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Hello, it's me.

Hello out there.

I have taken a long break from this website, but it's time to spruce things up and look more professional. Stay tuned as I upload lots of images from Grad School and new content from my residency at Lillstreet Art Center in Chicago. 




Week Three and Eva Zeisel

( Here is a portion of an article of Eva Zeisel's life and death )

Eva Zeisel, a ceramic artist whose elegant, eccentric designs for dinnerware in the 1940s and ’50s helped to revolutionize the way Americans set their tables, died on Friday in New City, N.Y. She was 105.

Ms. Zeisel (pronounced ZY-sel), along with designers like Mary and Russel Wright and Charles and Ray Eames, brought the clean, casual shapes of modernist design into middle-class American homes with furnishings that encouraged a postwar desire for fresh, less formal styles of living.

“Museum,” the porcelain table service that brought Ms. Zeisel national notice, was commissioned by its manufacturer, Castleton China, in conjunction with the Museum of Modern Art in New York, which introduced it in an exhibition in 1946, its first show devoted to a female designer.

Ms. Zeisel’s work, which ultimately spanned nine decades, was at the heart of what the museum promoted as “good design”: domestic objects that were beautiful as well as useful and whose beauty lent pleasure to daily life.

“She brought form to the organicism and elegance and fluidity that we expect of ceramics today, reaching as many people as possible,” said Paola Antonelli, a curator of architecture and design at the museum. “It’s easy to do something stunning that stays in a collector’s cabinet. But her designs reached people at the table, where they gather.” Written by William L. Hamilton. Published Dec. 30, 2011 The New York Times.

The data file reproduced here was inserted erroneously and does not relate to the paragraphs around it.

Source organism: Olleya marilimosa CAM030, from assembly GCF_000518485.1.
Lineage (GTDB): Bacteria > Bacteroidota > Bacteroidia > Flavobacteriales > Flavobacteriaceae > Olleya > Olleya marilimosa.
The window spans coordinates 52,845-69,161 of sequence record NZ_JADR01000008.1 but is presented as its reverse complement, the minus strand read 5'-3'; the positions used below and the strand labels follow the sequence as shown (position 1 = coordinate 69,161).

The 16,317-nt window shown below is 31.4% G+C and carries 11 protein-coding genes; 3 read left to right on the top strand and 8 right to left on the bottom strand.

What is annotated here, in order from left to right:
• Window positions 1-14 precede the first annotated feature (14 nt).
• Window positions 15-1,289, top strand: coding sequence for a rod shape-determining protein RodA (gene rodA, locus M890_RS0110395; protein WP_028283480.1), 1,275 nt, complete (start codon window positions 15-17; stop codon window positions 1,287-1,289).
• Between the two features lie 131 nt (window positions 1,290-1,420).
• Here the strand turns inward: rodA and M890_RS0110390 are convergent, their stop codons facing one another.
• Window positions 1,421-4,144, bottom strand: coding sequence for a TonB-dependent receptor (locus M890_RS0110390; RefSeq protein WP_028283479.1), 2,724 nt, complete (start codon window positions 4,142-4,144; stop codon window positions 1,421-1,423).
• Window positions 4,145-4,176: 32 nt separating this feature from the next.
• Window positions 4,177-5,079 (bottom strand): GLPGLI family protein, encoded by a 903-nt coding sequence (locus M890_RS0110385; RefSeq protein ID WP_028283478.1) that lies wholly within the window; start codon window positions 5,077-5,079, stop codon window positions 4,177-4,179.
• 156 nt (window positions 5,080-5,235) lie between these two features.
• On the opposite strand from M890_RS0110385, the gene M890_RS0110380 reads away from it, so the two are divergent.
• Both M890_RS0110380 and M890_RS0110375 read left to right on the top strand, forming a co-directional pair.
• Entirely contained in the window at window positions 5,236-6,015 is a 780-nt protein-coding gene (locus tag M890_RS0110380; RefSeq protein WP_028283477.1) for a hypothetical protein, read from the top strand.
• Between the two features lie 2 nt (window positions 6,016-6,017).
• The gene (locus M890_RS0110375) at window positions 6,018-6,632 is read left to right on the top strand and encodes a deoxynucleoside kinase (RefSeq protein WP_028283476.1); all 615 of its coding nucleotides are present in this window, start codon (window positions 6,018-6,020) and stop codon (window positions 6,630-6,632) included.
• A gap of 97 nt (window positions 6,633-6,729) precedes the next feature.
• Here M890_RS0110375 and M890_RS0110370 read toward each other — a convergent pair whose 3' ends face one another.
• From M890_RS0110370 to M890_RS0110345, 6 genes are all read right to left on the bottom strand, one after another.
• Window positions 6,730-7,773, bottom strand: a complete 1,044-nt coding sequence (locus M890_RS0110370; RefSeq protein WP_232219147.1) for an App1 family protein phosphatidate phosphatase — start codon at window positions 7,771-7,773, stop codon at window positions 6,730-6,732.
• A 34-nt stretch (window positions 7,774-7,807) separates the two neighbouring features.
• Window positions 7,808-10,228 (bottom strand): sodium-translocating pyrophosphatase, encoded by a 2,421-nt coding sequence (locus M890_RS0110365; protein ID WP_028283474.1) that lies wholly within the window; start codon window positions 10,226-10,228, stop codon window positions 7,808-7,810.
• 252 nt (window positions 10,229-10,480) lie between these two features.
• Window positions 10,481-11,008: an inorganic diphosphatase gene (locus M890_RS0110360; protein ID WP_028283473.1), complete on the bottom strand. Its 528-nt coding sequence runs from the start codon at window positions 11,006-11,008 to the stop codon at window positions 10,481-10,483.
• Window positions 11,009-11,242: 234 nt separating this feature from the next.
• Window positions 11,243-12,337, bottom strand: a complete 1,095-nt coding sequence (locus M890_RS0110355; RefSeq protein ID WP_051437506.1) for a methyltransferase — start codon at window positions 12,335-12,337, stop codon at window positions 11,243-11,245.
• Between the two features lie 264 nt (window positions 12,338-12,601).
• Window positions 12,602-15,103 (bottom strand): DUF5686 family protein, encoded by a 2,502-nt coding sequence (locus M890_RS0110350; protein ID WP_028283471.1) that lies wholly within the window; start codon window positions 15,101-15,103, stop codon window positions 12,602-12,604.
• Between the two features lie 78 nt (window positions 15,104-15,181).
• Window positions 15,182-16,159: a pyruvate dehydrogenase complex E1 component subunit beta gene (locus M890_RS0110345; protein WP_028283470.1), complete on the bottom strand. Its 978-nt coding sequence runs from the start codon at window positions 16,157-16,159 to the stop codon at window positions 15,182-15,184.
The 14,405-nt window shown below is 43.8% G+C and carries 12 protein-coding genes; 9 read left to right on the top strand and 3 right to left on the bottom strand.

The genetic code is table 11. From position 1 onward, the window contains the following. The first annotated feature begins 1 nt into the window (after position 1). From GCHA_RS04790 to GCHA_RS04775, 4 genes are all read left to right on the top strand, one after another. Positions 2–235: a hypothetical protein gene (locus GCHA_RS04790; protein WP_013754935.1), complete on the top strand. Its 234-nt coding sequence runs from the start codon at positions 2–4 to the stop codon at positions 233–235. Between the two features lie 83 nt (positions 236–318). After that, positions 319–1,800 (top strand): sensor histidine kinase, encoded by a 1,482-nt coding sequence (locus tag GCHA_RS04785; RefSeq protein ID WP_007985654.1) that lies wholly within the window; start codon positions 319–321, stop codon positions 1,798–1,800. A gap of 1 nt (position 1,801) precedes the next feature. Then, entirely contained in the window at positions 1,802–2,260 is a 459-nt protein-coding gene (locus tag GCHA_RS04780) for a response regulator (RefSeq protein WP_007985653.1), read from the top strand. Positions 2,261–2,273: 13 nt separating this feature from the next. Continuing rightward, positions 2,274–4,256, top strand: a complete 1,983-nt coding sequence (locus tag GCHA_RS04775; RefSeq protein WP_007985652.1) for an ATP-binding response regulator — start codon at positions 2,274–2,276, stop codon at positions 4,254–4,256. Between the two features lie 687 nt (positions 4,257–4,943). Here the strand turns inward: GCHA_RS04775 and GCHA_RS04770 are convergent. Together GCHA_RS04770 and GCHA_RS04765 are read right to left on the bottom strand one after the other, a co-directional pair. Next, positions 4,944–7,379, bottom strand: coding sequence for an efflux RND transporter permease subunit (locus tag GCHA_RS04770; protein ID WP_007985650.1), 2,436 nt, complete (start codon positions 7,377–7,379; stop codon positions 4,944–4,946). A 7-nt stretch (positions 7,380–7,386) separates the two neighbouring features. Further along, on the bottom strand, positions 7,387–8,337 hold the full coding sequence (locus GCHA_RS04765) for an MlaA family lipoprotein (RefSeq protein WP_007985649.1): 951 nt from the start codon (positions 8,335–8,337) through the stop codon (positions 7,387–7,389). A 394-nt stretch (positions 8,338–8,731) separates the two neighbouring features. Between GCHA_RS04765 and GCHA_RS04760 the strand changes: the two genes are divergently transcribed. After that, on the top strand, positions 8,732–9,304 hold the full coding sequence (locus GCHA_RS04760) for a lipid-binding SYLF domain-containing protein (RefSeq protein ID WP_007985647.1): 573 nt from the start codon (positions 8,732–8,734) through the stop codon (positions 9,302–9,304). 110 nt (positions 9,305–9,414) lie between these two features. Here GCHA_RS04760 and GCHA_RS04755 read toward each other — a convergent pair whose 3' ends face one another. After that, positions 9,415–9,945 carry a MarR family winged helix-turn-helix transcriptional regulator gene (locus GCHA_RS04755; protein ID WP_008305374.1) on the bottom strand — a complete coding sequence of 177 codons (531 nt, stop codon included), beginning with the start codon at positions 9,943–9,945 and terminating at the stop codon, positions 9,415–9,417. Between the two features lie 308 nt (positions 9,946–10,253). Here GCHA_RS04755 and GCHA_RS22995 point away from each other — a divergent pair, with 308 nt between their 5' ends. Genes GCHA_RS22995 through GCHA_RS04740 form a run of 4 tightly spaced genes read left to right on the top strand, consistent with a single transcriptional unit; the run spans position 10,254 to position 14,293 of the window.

Interpellating Week Two

Sturken and Cartwright's second chapter was an informative and relatively understandable read compared to the dense, overabundance of verbage in Rosalind Krauss's  Welcome to the Cultural Revolution.

In response to all this talky talk, I'd like to share the words of the best art philosopher I know, Hennesy Youngman. In this short video, he discusses the ridiculousness of Damien Hurst and Hurst particular motivation for making art. Warning: the language he uses is brilliantly vulgar, so this is Not Safe For Work. 




I'm in my first week as a "special student" / post bacc-ish at S.I.U.C. So far EVERYONE has been super friendly and welcoming. I'm pretty darn excited to work with so many artists in an academic environment. Today I moved in to my community studio space and tomorrow I get to make clay. I'm heading back to the studio tonight just to throw and make something. -- It's been over a month since I've done anything with the move and all. It's gonna be a good year. 


Oh, Carbondale!

Oh so much has happened in the past few months....

First, there was quite a looong recovery period after NCECA. Someone said that it was fun when we look back on it, but brutally stressful and exhausting during the weeks leading up to and after. Couldn't agree more. I was only able to see a few (like 5) exhibits, luckily some of the best were inside the Train Station--- but even then, I was WORKING which sucked when it kept me from meeting new people and talking to those I know. 

Second, it was during the crazy NCECA week that it began to sink in that I was not getting accepted to graduate school, which began the mad dash of residency/post bacc applications. Needless to say I was bummed out. However, I sold the heck out of my cups and flasks and that helped my ego bunches, Thank you ceramic peers!

Third, Southern Illinois University of Carbondale has a wonderful masters program for ceramics. It was one of my top choices, and while I wasn't admitted into their program, I was pleasantly surprised when they offered me post bacc. I'm still making all the arrangements for moving/living and I presume I'll be going on the "ramen" diet to pay for it all, but I AM very excited to be taking a firm step towards my goal. Oh, and a wonderfully delightful and deliciously cool step out of steamy Florida. Ah..........

Fourth and lastly. I had to prepare for my exit show from SPCC, which was incredibly difficult because although I was inspired by the great work I had just been exposed to, I had no desire to be inside the studio. Literally forced myself to start working, but soon enough the juices were flowing and I was back in the game. 

I love Knick Knack Pattywhack. I may use it again sometime. Check out slides of my work in the gallery.